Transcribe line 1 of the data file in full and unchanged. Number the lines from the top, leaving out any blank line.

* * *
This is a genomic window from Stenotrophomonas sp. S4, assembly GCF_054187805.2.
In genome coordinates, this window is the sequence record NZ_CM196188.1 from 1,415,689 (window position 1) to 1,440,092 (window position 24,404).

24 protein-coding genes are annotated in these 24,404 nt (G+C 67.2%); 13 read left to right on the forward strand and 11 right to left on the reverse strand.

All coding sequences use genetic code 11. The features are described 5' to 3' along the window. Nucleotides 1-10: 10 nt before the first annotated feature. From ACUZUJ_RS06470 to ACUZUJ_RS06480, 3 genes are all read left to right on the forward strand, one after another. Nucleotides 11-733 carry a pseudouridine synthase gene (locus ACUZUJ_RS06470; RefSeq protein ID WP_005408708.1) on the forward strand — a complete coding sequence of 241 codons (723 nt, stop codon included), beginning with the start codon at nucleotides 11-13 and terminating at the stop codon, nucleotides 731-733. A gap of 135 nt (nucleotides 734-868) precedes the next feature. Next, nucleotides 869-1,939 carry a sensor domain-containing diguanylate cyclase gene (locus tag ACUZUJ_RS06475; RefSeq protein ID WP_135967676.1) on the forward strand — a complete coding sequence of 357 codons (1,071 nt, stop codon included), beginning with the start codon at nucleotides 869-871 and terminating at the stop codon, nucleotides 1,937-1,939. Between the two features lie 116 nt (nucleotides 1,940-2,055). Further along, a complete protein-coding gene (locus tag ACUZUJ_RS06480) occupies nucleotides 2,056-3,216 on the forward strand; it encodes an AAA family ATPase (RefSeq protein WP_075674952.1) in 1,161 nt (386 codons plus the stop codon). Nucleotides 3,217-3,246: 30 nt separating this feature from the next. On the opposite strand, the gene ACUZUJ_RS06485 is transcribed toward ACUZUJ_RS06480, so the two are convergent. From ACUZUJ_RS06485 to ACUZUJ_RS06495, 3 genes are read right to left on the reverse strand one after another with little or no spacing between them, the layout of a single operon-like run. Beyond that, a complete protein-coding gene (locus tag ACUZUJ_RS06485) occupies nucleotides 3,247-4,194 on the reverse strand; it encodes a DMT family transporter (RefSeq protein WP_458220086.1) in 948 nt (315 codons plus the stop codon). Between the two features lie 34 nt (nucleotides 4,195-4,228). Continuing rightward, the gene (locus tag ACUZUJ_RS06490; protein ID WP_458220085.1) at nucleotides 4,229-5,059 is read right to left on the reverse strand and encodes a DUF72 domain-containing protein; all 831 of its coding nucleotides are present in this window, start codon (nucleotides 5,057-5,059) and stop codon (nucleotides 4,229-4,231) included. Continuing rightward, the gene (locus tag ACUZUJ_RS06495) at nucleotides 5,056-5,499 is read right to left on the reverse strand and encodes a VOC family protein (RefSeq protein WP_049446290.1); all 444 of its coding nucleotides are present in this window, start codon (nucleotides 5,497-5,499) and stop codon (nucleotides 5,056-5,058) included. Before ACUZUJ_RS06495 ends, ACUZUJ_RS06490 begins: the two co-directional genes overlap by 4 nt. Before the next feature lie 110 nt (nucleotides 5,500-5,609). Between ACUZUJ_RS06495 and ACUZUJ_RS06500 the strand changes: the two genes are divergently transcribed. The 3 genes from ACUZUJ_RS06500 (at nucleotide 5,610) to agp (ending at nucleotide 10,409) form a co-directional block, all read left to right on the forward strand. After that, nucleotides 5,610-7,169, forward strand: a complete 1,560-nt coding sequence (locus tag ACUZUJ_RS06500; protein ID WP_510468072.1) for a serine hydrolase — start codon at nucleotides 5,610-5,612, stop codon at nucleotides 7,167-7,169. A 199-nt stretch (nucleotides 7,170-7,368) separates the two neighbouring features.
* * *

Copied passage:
This is a genomic window from Stenotrophomonas sp. S4, assembly GCF_054187805.2.